Posts Tagged ‘Sarah Palin’

Yesterday Maureen Dowd used the word “casuistry” in her critique of Sarah Palin’s resignation speech. I consider myself fairly well-read and articulate, but I’m certain I’ve never encountered this word. Fast forward a couple of hours and now I’m reading Claire Cain Miller’s piece about new P.R. strategies for start-ups in the Times business section and it mentions Wordnik, the beta site that’s all about words. So, I thought I’d check out what it had to say about casuistry.

Move over dictionary.com–this site not only has definitions from four dictionaries, but it includes etymology, relevant tweets and usage over time,  cleverly visualized in a very NYTimes-esque bubble chart. Since Dowd used the word, two people posted tweets (1 was a comment about Dowd’s usage). The word was most popular between 1830 and 1860, the related antonyms and synonyms are “correct,” “true,” “fallacy,” and “sophism,” respectively. For those who are visual learners, there is a section where you can see what Flickr users think a word looks like (no visual for casuistry, but check out images for the synonym fallacy).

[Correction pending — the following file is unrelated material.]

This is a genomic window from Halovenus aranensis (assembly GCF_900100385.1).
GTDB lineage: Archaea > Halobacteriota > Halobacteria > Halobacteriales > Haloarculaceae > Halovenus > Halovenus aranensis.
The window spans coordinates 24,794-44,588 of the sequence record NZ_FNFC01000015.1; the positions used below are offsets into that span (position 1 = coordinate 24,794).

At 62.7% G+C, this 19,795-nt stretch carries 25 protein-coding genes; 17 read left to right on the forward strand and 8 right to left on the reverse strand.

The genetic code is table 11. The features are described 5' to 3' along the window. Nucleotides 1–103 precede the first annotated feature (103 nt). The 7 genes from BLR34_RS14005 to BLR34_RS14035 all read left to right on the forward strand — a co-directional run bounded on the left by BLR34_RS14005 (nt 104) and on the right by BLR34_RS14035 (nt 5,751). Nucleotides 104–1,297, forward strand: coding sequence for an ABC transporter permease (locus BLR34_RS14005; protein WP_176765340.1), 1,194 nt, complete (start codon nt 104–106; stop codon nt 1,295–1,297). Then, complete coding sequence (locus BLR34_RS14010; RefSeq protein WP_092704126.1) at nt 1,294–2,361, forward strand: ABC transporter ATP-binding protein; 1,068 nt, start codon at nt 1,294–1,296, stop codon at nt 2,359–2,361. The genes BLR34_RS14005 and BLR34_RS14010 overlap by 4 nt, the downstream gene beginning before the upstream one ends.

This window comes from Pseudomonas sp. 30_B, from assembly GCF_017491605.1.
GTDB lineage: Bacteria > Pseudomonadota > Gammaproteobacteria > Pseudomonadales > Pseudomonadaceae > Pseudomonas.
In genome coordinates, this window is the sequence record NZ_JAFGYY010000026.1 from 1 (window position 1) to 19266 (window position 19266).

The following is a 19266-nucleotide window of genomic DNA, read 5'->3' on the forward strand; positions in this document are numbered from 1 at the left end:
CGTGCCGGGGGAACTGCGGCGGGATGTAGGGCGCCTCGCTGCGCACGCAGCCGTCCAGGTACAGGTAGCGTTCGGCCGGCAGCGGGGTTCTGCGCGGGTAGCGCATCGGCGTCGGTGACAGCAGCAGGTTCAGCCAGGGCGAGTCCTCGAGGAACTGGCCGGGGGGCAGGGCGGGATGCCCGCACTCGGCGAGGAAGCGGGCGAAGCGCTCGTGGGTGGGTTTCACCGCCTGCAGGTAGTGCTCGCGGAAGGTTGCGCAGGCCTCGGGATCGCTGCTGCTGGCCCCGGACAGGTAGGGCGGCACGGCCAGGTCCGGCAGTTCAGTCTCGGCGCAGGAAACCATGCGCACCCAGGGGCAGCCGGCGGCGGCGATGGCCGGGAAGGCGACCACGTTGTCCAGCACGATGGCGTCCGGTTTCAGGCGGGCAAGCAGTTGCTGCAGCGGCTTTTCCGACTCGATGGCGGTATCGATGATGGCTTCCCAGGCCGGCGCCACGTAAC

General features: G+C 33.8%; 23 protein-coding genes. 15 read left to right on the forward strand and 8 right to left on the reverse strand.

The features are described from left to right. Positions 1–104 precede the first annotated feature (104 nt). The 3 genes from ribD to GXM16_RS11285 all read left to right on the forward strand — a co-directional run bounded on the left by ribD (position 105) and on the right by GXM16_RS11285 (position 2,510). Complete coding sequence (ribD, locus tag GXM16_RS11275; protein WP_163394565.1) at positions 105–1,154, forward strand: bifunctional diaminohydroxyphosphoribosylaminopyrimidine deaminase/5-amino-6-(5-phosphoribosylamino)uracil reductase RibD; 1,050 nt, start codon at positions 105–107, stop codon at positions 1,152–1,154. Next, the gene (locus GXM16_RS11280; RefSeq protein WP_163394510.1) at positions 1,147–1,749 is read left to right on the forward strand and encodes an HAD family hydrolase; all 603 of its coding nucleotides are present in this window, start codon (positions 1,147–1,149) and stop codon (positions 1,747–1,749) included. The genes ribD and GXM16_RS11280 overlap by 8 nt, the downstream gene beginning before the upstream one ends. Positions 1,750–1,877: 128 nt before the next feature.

Wordnik wants to be “a place for all the words and everything know about them.” May I make one suggestion to satisfy us word puzzlers out there–stats on crossword references would make it nearly perfect!

Poor Samuel J. Wurzelbacher, unwittingly flung onto the national stage at the Oct 13 debate and forever known to us as “Joe the Plumber.” But it hasn’t stopped there! Now John McCain, as described in the New York Times blog, The Caucus, has encountered Joe the Florist and David the Dentist. In her Oct. 21 interview with CNN, Sarah Palin introduced us to some new characters, Jane the Engineer, Molly the Dental Hygienist and Chuck the Teacher and “all these good, hard-working Americans who are, finally were able to hear in very plain talk the other night, what Barack Obama’s intentions were to redistribute wealth.” Uh, what was that, Sarah?

It’s no surprise in a country with over 300 million people that politicians are like marketers–they view the American people as a collection of simple archetypes. Political campaigns have always looked to segmentation and demographic data to help them hone their message. And of course, there are focus groups and polls to round out the myriad of tool available to pols to better understand audiences. Maybe someday, to reflect the true color of our country, we’ll see Aishwarya the Accountant and Rashan the Fireman added to the mix.